Review by Harvey Schachter
Anheuser-Busch arms its distributors to U.S. retail stores with mobile devices that record critical facts about the shelf space, displays, pricing of its competitors as well as its own inventory levels and shelf situation. BudNet, as the system is known, allows the company to know details such as whether a six-pack of Bud Light was warm or cold when bought, whether it was on sale, and what the prices were at neighbouring stores.
That is but one example of how some companies are competing these days on analytics. All companies, of course, abound in data, but some choose to gain a decisive edge based on their ability to gather better data than competitors and to use that information effectively.
The best-known examples come from sports. The success of Oakland Athletics General Manager Billy Beane in employing statistics to find the most valuable players his limited budget can afford, and gain a better won-lost percentage than that budget would augur, has been chronicled in the best seller Moneyball. But football’s New England Patriots, who won the Super Bowl three of the last four years, also has taken advantage of in-depth analytics, as have basketball’s San Antonio Spurs, and soccer’s AC Milan, which uses predictive models to prevent player injuries. In business, companies like Harrah’s Entertainment, Amazon.com, and Capital One credit card company base their success on their analytical strengths.
In Competing On Analytics, Thomas Davenport of Babson College and Jeanne Harris of the Accenture Institute for High Performance Business lay out a road map for taking your company to the point where it is wielding analytics competitively. If your firm is analytically impaired, with only some data and limited management interest in analytics, you will have to fix the data first, which can take eighteen months to two years.
“Even if an organization has some quality data available, it must also have executives who are predisposed to fact-based decision-making," they add. “A data-allergic management team that prides itself on making gut-based decisions is unlikely to be supportive. Any analytical initiatives in such an organization will be tactical and limited in impact.”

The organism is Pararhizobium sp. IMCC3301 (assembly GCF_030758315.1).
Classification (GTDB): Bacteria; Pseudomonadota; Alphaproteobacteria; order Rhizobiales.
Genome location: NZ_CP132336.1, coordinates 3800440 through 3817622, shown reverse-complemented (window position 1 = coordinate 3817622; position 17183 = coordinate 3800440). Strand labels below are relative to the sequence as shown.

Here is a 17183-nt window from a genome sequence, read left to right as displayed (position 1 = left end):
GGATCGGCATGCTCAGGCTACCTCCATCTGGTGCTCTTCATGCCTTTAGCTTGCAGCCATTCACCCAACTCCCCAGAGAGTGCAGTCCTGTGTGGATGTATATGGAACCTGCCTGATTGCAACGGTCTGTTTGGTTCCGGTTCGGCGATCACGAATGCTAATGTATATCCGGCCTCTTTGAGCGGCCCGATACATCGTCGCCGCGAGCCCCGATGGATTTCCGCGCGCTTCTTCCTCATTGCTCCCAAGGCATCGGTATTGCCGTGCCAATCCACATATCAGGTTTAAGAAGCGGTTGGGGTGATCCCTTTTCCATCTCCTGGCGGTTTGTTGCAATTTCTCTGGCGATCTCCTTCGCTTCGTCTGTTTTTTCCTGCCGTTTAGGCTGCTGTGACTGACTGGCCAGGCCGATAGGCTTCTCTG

Once your organization has some useful data and management support, the next task is to take stock, candidly assessing whether you have the strategic insight, culture, skills, IT, data, and high-level support to make it work. This analytical thrust, to be productive, must be connected to your business strategy. For example, when Harrah’s Entertainment realized its growth could no longer come from constructing new casinos, it applied analytics to increasing revenue from existing customers through customer loyalty and data-driven marketing opportunities. Companies that truly compete on the basis of their people need to develop analytical superiority in human resources practices.
If your company has a CEO strongly committed to analytical competition and an encouraging top team, it can probably move full steam ahead to applying data to make a difference. Often that has been the secret to start-ups, such as Google, Yahoo!, Amazon.com and Capital One. But the authors have found most companies lack the passion and commitment to move so vigorously, and if that is your situation they recommend you try out analytics in a series of small steps. That will add one to three years to your route to being fully competitive on analytics, but will give your managers experience, build efficiencies, and create momentum for the future.
Eventually you will reach a stage they call “analytical aspirations.” Top executives are supporting competing on analytics, and you can now set out the improved business benefits you expect and metrics to measure progress. With that will come the first major projects to use analytics competitively, and the need to find the right expertise and technology to make it all work.
It’s vital as you continue this effort that you maintain a broad management consensus, avoiding the situation where one or two person leave and the efforts fizzle. “In one case, the CEO of a financial services firm saw analytical competition as his legacy to the organization he had devoted his life to build. But his successors did not share his enthusiasm, and the analytical systems developed under his leadership quickly fell into disuse,” they note.
In future, the authors expect more companies will choose to compete on analytics. And as those companies attain success, they will apply it to more and more capabilities, their motto being, “if it’s worth doing, it’s worth doing analytically.”
The first half of this book, setting the foundation and chronicling companies having success, is dreadfully dull, much of it already known to the kinds of readers the book would attract, but the last half is more engrossing, as the authors set out their roadmap for success, explain how to manage analytical people, and describe the architecture you need for your business intelligence systems.
This and other reviews by Harvey Schachter may be viewed at the Queen's School of Business Forum.